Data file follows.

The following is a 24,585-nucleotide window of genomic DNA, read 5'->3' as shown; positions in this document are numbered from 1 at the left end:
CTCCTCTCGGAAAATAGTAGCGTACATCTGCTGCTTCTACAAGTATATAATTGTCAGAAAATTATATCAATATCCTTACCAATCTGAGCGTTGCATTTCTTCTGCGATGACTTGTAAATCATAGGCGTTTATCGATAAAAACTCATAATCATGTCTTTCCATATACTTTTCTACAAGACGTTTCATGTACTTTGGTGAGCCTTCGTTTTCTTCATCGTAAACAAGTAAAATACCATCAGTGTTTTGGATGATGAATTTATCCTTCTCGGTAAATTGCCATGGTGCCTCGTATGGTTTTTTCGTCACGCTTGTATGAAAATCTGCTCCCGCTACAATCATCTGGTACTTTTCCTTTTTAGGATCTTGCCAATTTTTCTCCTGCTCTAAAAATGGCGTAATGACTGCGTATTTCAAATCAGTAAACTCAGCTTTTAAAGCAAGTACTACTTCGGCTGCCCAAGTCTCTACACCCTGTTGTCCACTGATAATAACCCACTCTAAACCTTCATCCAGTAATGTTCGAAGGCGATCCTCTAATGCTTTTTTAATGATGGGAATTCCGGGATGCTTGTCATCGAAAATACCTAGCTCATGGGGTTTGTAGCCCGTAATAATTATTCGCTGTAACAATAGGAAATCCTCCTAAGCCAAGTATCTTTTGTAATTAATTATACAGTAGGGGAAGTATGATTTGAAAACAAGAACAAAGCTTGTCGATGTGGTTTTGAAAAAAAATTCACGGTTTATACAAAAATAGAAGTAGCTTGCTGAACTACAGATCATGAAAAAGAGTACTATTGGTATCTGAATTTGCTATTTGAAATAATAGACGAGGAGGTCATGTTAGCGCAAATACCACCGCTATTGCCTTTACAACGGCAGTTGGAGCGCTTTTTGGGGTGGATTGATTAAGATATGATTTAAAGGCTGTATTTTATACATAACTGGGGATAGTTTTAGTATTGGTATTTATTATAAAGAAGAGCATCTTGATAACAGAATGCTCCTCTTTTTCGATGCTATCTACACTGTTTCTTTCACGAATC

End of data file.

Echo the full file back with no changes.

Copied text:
The following is a 24,585-nucleotide window of genomic DNA, read 5'->3' as shown; positions in this document are numbered from 1 at the left end:
CTCCTCTCGGAAAATAGTAGCGTACATCTGCTGCTTCTACAAGTATATAATTGTCAGAAAATTATATCAATATCCTTACCAATCTGAGCGTTGCATTTCTTCTGCGATGACTTGTAAATCATAGGCGTTTATCGATAAAAACTCATAATCATGTCTTTCCATATACTTTTCTACAAGACGTTTCATGTACTTTGGTGAGCCTTCGTTTTCTTCATCGTAAACAAGTAAAATACCATCAGTGTTTTGGATGATGAATTTATCCTTCTCGGTAAATTGCCATGGTGCCTCGTATGGTTTTTTCGTCACGCTTGTATGAAAATCTGCTCCCGCTACAATCATCTGGTACTTTTCCTTTTTAGGATCTTGCCAATTTTTCTCCTGCTCTAAAAATGGCGTAATGACTGCGTATTTCAAATCAGTAAACTCAGCTTTTAAAGCAAGTACTACTTCGGCTGCCCAAGTCTCTACACCCTGTTGTCCACTGATAATAACCCACTCTAAACCTTCATCCAGTAATGTTCGAAGGCGATCCTCTAATGCTTTTTTAATGATGGGAATTCCGGGATGCTTGTCATCGAAAATACCTAGCTCATGGGGTTTGTAGCCCGTAATAATTATTCGCTGTAACAATAGGAAATCCTCCTAAGCCAAGTATCTTTTGTAATTAATTATACAGTAGGGGAAGTATGATTTGAAAACAAGAACAAAGCTTGTCGATGTGGTTTTGAAAAAAAATTCACGGTTTATACAAAAATAGAAGTAGCTTGCTGAACTACAGATCATGAAAAAGAGTACTATTGGTATCTGAATTTGCTATTTGAAATAATAGACGAGGAGGTCATGTTAGCGCAAATACCACCGCTATTGCCTTTACAACGGCAGTTGGAGCGCTTTTTGGGGTGGATTGATTAAGATATGATTTAAAGGCTGTATTTTATACATAACTGGGGATAGTTTTAGTATTGGTATTTATTATAAAGAAGAGCATCTTGATAACAGAATGCTCCTCTTTTTCGATGCTATCTACACTGTTTCTTTCACGAATC